Secretary Beresford in 1906 sought to improve the nine greens on the course and was successful in asking the Adelaide Corporation to tap the water main on Strangways Terrace in three or four places and lay on the water. He also asked for wire netting fences around the greens which measured 18 to 20 square yards when sheep were grazing on the course.
Also in 1906 North Adelaide, Adelaide and Glenelg clubs shared the cost and time of professional golfer Mr. (J.H.) Scott for the tuition of members two days a week for each club.
A few years later caddies at the North Adelaide Golf Club went on strike for more money. They were getting 6d a round and wanted an increase of 50%. When this was refused only two or three caddies continued to work at the old rate.
"The aggrieved strikers assailed the loyalists with lusty cries of 'scab' and a couple of free fist fights resulted".
The golfers then decided to carry their own bags and the baffled caddies responded by throwing stones on the links. When one lad was called before the magistrate for using bad language, he said that he had been a golf caddie and had acquired the habit of swearing on the links, "You should hear them", he said , "when they miss the ball".
There were constant increases in membership in the years leading up to The Great War 1914-1918. Fifteen new members in 1912 and 24 new members in 1913. The club decided to close the membership list for men and start a waiting list. The number of ladies was allowed to come up to the same number as the men members. Twelve months later on 14 August 1914, seventeen men and nineteen women a total of 36 new members were elected to the club.
Earlier in 1914, the first full time caretaker was employed to replace the casual greenkeeper. Joe Bishop was appointed at one pound ten shillings per week. He was also allowed to give lessons on the course on Monday and Tuesday afternoons at 1/6d per lesson and became the second professional golfer recorded as giving golf lessons to club members.
The committee was busy resolving other problems with the running of the club such as reporting to Council that residents sitting on deck chairs were damaging the putting greens; that police be called, not only to the attention of a two-up school frequenting No. 7 green, but also that a plain clothes man be on the links to catch and punish boys taking golf balls.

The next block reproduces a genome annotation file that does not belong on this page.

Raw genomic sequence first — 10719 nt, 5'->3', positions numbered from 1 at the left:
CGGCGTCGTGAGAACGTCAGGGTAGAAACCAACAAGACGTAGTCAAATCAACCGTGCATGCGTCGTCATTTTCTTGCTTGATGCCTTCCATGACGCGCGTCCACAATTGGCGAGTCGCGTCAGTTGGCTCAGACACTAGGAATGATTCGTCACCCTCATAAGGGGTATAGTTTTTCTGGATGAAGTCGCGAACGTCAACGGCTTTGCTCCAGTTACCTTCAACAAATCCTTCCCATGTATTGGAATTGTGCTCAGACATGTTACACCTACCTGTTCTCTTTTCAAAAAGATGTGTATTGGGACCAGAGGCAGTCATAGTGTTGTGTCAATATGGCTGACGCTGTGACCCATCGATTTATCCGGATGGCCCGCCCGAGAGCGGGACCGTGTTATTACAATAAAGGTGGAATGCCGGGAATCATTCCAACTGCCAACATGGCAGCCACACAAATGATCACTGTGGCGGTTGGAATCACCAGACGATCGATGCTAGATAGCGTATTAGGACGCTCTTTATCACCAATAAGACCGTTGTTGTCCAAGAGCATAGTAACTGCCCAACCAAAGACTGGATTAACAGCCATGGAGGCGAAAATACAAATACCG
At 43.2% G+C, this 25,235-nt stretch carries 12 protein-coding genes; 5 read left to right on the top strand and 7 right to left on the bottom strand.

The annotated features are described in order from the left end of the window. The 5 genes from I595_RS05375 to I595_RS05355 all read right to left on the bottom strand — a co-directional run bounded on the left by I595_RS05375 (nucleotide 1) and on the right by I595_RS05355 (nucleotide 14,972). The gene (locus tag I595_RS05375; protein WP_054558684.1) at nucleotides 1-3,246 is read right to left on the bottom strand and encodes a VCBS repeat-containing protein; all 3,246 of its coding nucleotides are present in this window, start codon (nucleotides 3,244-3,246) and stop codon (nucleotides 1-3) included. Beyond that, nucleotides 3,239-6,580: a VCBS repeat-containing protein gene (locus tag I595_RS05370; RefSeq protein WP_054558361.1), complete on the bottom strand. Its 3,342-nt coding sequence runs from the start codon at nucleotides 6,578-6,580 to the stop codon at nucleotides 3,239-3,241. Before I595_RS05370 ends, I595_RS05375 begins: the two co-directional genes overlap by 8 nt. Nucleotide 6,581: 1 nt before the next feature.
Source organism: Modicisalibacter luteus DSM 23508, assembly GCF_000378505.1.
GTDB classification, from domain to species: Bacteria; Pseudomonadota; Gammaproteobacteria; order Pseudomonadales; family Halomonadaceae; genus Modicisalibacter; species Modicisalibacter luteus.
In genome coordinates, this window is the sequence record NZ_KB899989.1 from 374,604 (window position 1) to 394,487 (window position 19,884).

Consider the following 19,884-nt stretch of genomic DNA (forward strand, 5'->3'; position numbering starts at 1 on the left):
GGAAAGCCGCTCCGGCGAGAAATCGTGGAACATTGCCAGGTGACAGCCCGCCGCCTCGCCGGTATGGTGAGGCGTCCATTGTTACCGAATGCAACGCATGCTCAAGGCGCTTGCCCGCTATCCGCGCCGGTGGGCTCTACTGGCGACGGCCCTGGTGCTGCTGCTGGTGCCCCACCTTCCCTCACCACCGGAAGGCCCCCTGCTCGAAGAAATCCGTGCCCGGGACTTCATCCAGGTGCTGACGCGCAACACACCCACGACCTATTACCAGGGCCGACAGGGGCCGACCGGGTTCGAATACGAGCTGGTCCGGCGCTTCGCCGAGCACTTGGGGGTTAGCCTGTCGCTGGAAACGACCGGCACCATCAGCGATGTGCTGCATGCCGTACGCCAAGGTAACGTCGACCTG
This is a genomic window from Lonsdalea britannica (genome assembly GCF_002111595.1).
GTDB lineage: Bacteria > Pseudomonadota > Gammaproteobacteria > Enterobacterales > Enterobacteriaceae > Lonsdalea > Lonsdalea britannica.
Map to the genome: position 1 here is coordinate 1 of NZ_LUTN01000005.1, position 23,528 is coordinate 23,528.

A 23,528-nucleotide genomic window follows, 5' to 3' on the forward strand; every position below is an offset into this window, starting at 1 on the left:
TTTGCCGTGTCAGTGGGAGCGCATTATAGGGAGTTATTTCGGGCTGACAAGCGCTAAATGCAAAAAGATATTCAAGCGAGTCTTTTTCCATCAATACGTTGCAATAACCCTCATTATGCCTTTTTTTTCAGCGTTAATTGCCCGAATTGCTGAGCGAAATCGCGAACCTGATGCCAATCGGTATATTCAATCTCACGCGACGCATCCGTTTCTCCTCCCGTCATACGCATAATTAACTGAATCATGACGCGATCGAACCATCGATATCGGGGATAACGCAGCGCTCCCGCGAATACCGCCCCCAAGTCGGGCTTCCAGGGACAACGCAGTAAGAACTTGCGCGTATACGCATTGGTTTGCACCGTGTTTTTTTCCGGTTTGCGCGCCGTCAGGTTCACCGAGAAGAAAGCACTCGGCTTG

The immediate effect of the Declaration of War on 4 August 1914 was the loss of younger membership who rushed to enlist and the club activity was restricted. Donations were made to War Relief Funds, investment in War Bonds and a Roll of Honour Board erected in the clubrooms to inscribe the names of Australian Imperial Forces (AIF) volunteers from the club. Greenkeeper Joe Bishop's services were not retained and a 14-inch "Green Mower' was purchased.
Only our Annual General Meeting minutes were recorded from 1915 to 1917. The usual official program was closed down and the club went into 'partial recess', as did most other golf clubs. Fees were reduced to half during this time. The South Australian Golf Association ceased operations in April 1916 (World War I 1914-1918) and reconvened in July 1920. Activities fully resumed on 31 March 1922 when fifteen clubs lined up for competitions.
After the War the NAGC began to pick up again and by 1920 new members outweighed resignations and the fees were put up again to one guinea for men and 10/6d for ladies. As the club prospered ideas of expansion were contemplated.
About that time the 'May Estate' was being divided up in the Lockleys area. A NAGC committee consisting of Messrs. Porter, Horton and Durkin were appointed to, 'look into the question of new links at Lockleys or elsewhere'. A decision on the Lockleys site was not recorded and some time later land known as 'May's Paddocks', and on old farmhouse named 'Surrey House', was used to lay out the first Kooyonga Golf Course of nine holes which opened for play in 1922. Just as the club learned of this development a letter was received from the Adelaide Corporation reporting that the lease of an enclosed paddock in the centre of Montefiore Park held by Mr. Israel Taylor would expire on 30 April 1922.
On 4 October 1920 in a question without notice Councillor J.S. Rees first broached the question of a Municipal Links in the Adelaide Parklands. He asked that the City Gardener report on the most suitable Parks for a Council operated golf links..